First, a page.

Policy protects student expression

By Terina Papatu

The Edmonds School District (ESD) unanimously adopted a significantly updated freedom of expression policy on Nov. 8 – a policy that sets a high standard for other public school districts across the state. 

According to several student press rights experts, the ESD policy is the first in the state to overtly disallow prior review of student media by school officials. Although student media at MTHS have operated without prior review since the school opened in 1960, that wasn’t the case at the district’s other high schools.

“…there shall be no administrative prior review of school-sponsored student media unless school officials have a demonstrable concern that the student media contains prohibited speech as defined by 28A.600.027(2),” the policy states. 

Assistant Superintendent Greg Schwab (who is a former MTHS principal) oversaw the revision and updating of policies falling under section 3000, which address guidelines for much of student life. 

Specifically, policy 3220 addresses freedom of expression and student media. While the previous policy that was adopted in 1993 was essentially fine, it needed to be updated in part because of the state’s New Voices law that was signed by Gov. Jay Inslee in 2018. The New Voices law clarified the roles and responsibilities for public school student journalists and school officials, as well as protected media advisers.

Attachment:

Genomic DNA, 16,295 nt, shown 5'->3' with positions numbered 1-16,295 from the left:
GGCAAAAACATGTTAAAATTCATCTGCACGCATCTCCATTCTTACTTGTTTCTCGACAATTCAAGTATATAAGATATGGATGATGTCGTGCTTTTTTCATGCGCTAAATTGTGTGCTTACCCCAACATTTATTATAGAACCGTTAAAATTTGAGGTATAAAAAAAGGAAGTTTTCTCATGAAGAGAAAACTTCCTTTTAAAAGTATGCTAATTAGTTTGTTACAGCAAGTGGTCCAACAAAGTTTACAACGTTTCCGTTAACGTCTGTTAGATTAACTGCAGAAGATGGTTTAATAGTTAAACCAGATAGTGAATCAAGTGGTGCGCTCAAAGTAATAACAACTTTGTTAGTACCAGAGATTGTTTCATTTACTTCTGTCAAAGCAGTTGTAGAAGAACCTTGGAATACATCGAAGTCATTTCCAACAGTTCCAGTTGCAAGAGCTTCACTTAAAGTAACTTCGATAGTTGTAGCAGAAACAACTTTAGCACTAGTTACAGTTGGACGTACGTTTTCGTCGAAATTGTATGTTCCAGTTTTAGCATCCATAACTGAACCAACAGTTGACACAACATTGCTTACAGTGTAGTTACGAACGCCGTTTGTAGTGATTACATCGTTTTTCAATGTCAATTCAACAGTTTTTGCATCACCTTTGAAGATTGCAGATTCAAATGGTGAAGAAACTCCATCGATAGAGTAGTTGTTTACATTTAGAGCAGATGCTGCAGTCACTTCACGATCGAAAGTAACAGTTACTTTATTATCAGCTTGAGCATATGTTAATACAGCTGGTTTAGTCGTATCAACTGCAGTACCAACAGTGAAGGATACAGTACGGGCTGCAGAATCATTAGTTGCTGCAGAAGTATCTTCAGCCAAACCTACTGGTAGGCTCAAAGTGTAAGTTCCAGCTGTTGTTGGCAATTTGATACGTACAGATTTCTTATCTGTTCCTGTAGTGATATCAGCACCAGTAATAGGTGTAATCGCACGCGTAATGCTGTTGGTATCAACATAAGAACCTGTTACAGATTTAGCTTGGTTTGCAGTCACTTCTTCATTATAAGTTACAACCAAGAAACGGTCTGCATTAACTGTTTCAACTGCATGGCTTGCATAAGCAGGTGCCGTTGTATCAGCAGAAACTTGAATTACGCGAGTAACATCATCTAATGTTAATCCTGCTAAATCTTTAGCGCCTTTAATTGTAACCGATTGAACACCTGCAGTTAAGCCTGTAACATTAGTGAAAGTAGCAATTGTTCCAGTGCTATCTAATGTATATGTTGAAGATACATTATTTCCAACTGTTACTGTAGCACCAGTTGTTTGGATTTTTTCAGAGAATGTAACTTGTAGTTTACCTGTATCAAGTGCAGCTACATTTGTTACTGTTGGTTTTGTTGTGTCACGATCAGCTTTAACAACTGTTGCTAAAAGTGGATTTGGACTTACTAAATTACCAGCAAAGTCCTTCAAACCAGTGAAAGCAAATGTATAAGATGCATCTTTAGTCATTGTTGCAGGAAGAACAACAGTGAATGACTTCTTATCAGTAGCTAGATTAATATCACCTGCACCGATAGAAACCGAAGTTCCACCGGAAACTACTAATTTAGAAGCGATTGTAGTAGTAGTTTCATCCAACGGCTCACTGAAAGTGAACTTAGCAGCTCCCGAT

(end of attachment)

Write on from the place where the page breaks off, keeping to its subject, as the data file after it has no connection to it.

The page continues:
In the revision process, Schwab met with HSM student publication leaders in early October where he shared an initial policy draft. Schwab gave student leaders time to review it and provide feedback, then worked with student leaders, publication advisers and legal experts to craft a revision that was presented to the Board in late October for a first reading.

The entire policy follows Tinker v. Des Moines, a case from 1969 which defined First Amendment rights for U.S. public school students. The new policy essentially negates the 1988 Hazelwood decision that some interpreted to allow administrative censorship.

This change not only affects students, but parents and staff, as it clarifies that the responsibility of the content published is now on the students in charge of the publications rather than the school district. As of now, the ESD is the first in the state and the country with a policy that completely denies prior review, even though it is not illegal under the New Voices law.